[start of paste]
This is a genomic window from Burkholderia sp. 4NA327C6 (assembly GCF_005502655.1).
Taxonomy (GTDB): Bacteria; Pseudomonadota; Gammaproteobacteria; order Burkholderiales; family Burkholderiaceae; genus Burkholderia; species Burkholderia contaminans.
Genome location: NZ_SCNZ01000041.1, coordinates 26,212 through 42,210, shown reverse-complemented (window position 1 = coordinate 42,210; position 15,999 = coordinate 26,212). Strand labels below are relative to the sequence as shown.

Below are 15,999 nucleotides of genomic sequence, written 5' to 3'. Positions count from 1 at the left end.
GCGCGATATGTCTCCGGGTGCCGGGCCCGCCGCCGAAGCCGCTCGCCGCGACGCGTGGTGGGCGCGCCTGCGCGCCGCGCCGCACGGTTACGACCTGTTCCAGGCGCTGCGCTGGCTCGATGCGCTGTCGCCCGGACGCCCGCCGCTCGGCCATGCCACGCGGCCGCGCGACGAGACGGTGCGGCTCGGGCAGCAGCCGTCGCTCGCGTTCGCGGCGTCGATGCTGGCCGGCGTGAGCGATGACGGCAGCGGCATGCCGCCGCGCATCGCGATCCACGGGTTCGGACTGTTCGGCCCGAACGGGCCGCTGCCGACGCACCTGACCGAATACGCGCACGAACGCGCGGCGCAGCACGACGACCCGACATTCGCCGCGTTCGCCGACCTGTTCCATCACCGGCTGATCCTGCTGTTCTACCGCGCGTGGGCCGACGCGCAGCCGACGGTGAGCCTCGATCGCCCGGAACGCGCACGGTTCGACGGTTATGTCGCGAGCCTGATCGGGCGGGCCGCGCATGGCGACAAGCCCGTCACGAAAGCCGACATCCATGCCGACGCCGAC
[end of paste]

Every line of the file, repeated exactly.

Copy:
This is a genomic window from Burkholderia sp. 4NA327C6 (assembly GCF_005502655.1).
Taxonomy (GTDB): Bacteria; Pseudomonadota; Gammaproteobacteria; order Burkholderiales; family Burkholderiaceae; genus Burkholderia; species Burkholderia contaminans.
Genome location: NZ_SCNZ01000041.1, coordinates 26,212 through 42,210, shown reverse-complemented (window position 1 = coordinate 42,210; position 15,999 = coordinate 26,212). Strand labels below are relative to the sequence as shown.

Below are 15,999 nucleotides of genomic sequence, written 5' to 3'. Positions count from 1 at the left end.
GCGCGATATGTCTCCGGGTGCCGGGCCCGCCGCCGAAGCCGCTCGCCGCGACGCGTGGTGGGCGCGCCTGCGCGCCGCGCCGCACGGTTACGACCTGTTCCAGGCGCTGCGCTGGCTCGATGCGCTGTCGCCCGGACGCCCGCCGCTCGGCCATGCCACGCGGCCGCGCGACGAGACGGTGCGGCTCGGGCAGCAGCCGTCGCTCGCGTTCGCGGCGTCGATGCTGGCCGGCGTGAGCGATGACGGCAGCGGCATGCCGCCGCGCATCGCGATCCACGGGTTCGGACTGTTCGGCCCGAACGGGCCGCTGCCGACGCACCTGACCGAATACGCGCACGAACGCGCGGCGCAGCACGACGACCCGACATTCGCCGCGTTCGCCGACCTGTTCCATCACCGGCTGATCCTGCTGTTCTACCGCGCGTGGGCCGACGCGCAGCCGACGGTGAGCCTCGATCGCCCGGAACGCGCACGGTTCGACGGTTATGTCGCGAGCCTGATCGGGCGGGCCGCGCATGGCGACAAGCCCGTCACGAAAGCCGACATCCATGCCGACGCCGAC